The Endangered Inn

Traditional Japanese inns, or ryokan, are small, family-owned specialists in old-fashioned comfort and cuisine. And that's the problem. Today, Japanese consumers do not necessarily want to navigate complex ryokan pricing (which ranges from $50 to $1,000 per head) to lounge around in a yukata , the cotton kimono that is standard ryokan attire, or soak in a communal bath. They are ditching ryokan for Western-style hotels or cheaper thrills in Thailand or Bali.

As Japan opens to competition, it's often traditional businesses that lose out. During the 1980s bubble, Japanese corporations would sponsor ryokan-hopping tours of Japan for employees, but not anymore. Though no one keeps careful count, the Japan External Trade Organization estimates that ryokan revenue fell from about $30 billion in 1991 to $17 billion in 2003. And Katsuo Tobita of the Japan Ryokan Association says many thousands of inns have closed in recent years, leaving some 45,000 today.

Hope for the ryokan may lie with foreigners eager to see old Japan. Tobita says the inns pool tips on catering to foreigners, creating innovations like plus-size yukata. Isao Sawa, who runs a famous inn in a colorful downtown neighborhood of Tokyo, says his place was on the verge of bankruptcy in 1980, when he added Western-style breakfasts and English guides to local attractions. Now 80 percent of his customers are foreign. Without them, he says, he'd have to "give up."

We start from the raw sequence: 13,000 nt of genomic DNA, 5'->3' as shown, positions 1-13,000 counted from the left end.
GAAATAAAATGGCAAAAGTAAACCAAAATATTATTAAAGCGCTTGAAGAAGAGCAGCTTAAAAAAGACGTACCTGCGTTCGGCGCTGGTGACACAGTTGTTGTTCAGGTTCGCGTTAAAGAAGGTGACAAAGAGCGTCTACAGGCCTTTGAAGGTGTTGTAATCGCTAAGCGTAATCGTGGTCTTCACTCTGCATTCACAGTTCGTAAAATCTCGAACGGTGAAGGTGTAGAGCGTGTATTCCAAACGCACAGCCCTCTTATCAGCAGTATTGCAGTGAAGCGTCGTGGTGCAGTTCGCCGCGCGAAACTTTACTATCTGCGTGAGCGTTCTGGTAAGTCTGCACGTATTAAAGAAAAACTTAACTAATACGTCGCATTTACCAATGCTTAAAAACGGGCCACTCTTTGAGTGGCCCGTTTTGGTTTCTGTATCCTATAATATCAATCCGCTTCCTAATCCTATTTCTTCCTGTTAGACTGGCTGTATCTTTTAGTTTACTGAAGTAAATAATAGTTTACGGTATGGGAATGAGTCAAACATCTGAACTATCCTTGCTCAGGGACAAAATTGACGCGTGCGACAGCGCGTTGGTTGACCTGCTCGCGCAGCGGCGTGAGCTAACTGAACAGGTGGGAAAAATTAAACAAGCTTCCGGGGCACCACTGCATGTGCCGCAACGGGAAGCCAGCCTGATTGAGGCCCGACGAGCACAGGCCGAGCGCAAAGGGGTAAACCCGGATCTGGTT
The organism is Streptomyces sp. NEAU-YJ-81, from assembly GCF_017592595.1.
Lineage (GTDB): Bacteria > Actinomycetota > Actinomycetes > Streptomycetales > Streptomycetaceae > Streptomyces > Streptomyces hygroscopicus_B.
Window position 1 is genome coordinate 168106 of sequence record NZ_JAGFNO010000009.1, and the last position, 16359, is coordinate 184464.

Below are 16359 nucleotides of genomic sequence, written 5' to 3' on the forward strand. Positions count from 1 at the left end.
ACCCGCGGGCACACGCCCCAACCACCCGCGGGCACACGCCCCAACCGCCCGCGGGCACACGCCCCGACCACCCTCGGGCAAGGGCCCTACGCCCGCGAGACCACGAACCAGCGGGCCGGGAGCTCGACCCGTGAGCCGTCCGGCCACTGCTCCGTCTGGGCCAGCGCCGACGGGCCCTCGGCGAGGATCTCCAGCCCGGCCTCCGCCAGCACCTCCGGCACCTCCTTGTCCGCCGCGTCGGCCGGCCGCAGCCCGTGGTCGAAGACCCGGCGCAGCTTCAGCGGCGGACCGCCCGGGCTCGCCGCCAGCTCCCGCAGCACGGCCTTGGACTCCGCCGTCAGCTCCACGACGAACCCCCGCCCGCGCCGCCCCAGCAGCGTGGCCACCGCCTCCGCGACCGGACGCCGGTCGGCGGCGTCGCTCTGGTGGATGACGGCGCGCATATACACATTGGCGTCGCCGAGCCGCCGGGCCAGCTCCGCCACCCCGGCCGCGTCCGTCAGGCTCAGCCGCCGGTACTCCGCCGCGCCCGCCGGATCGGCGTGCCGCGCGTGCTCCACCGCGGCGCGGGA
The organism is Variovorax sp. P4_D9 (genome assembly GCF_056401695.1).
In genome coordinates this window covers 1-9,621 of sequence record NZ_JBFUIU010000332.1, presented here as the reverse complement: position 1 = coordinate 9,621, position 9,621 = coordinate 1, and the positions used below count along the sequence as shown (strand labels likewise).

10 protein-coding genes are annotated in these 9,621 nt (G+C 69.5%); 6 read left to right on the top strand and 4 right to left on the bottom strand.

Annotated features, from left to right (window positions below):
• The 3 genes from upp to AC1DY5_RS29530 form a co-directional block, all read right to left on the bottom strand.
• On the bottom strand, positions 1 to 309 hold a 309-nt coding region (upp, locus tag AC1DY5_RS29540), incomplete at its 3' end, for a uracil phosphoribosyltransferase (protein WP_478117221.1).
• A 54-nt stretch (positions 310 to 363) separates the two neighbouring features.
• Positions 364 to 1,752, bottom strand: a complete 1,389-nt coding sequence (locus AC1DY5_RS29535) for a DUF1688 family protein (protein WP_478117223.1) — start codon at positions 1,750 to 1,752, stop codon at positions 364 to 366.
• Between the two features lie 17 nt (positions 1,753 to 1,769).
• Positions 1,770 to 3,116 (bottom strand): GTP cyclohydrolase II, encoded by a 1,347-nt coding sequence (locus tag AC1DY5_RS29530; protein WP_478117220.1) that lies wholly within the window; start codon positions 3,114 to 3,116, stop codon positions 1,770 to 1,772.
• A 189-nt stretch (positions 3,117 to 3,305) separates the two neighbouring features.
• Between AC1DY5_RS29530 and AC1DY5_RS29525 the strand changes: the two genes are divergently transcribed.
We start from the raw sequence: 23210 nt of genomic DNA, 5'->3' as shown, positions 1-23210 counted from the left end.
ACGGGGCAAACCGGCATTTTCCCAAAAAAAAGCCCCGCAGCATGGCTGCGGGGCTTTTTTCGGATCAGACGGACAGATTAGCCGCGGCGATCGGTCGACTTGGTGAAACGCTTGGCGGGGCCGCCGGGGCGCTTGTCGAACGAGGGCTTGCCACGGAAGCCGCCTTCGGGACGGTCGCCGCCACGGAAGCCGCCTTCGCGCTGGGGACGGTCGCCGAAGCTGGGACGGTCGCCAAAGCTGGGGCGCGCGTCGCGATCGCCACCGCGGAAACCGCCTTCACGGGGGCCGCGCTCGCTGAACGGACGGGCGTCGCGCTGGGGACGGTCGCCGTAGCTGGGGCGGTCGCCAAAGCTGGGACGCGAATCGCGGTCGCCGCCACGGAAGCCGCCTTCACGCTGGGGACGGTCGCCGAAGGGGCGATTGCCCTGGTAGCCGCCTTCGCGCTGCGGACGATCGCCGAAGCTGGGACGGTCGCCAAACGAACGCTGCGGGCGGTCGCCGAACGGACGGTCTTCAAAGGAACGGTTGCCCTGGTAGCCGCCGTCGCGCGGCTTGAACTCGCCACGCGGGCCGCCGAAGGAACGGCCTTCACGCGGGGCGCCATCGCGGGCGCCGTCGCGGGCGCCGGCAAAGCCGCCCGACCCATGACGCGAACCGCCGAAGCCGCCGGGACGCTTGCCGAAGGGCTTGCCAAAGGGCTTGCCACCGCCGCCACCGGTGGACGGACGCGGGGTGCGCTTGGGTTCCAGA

More foreigners are now becoming ryokan-keepers, too. Jeanie Fuji, an American manager of a small-town ryokan, has become famous for her fluent Japanese and blond-hair-plus-kimono look. Goldman Sachs recently announced a takeover of a 92-year-old inn with an attached hot spring--betting that modern management and marketing can make the business competitive again. American entrepreneur Jeff Aasgaard runs a Web site ( ) that helps foreigners navigate ryokan reservations, including pricing that depends on many factors, from location to day and season. Aasgaard says his business grew more than 40 percent last year.

Indeed ryokan can be intimidating for outsiders. Few accept credit cards. Staff often speak minimal English. Customers are unfamiliar. Aasgaard is full of stories: there was the American guest who pulled the plug on the tub, not realizing it was communal. Another was served a live octopus that continued to flail after it was killed at her table, and then fastened a suction cup to the inside of her cheek. One hopes the ryokan, a charming window into old Japan, prove just as hardy.